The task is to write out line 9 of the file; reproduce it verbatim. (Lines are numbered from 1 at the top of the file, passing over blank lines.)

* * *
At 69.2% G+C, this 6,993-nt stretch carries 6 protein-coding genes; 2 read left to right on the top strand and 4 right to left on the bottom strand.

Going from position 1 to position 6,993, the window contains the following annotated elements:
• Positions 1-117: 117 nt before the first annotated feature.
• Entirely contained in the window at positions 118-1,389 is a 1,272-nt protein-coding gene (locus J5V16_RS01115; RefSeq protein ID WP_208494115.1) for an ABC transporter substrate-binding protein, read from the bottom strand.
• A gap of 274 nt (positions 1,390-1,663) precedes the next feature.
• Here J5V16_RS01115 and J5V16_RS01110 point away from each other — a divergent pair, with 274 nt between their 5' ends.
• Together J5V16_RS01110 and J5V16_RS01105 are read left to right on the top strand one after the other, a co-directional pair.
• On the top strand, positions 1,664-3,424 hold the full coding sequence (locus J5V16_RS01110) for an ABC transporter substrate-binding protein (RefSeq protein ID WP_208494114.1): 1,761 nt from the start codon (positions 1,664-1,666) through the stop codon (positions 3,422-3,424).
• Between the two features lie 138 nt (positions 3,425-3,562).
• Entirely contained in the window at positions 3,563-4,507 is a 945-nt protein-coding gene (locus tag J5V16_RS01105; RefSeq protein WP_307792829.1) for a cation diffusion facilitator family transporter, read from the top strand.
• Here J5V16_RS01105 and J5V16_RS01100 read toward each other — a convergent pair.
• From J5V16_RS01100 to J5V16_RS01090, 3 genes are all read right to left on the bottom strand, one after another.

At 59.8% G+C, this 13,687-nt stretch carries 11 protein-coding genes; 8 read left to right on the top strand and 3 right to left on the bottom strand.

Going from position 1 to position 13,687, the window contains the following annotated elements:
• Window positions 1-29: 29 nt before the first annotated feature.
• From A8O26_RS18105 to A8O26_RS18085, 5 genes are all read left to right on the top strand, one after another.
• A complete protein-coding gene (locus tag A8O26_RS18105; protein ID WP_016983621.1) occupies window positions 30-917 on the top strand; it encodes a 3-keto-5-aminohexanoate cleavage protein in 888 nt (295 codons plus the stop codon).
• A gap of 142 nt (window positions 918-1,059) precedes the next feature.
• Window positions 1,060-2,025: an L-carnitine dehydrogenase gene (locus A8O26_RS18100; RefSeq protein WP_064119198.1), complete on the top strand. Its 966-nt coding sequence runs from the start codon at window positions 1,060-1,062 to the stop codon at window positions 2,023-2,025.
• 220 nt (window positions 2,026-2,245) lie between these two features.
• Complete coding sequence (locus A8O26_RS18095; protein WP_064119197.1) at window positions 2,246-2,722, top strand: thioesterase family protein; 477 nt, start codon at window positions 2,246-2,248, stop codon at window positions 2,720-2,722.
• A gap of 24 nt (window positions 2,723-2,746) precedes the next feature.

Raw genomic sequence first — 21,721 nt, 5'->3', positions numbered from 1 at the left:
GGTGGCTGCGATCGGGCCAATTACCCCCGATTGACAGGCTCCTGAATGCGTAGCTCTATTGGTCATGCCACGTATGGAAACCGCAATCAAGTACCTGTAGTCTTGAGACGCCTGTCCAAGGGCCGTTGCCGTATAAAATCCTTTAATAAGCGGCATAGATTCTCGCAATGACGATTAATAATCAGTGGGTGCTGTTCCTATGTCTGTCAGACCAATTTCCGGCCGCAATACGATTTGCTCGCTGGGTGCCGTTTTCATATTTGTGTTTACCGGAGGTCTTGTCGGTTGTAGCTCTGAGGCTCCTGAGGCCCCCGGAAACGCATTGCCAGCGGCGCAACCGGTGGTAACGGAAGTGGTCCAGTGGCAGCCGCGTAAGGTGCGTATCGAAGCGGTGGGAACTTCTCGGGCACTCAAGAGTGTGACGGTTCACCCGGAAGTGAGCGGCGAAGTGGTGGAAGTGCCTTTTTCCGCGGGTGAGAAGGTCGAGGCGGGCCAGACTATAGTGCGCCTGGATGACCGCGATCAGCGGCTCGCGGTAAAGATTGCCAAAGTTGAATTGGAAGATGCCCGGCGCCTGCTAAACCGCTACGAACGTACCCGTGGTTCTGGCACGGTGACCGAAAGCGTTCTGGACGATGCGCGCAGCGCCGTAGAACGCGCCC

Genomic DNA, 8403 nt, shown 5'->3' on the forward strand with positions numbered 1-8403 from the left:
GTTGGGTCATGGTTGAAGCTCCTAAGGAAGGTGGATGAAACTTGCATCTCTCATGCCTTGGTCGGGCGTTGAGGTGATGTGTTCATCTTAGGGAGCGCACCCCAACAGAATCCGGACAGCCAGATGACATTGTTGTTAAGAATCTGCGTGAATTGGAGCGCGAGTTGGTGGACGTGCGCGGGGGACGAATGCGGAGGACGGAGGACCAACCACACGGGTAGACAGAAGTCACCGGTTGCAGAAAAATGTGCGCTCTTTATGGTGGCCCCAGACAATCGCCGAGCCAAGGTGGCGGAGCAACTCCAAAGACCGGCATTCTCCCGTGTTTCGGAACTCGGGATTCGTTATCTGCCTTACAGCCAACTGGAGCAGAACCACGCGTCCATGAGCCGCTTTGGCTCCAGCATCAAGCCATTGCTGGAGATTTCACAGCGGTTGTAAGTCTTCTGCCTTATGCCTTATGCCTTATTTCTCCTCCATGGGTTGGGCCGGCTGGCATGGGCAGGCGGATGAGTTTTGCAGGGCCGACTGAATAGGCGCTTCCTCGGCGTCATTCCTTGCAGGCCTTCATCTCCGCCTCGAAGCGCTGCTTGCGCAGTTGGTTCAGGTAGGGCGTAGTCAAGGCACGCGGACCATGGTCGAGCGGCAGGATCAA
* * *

• Between the two features lie 138 nt (positions 3,425-3,562).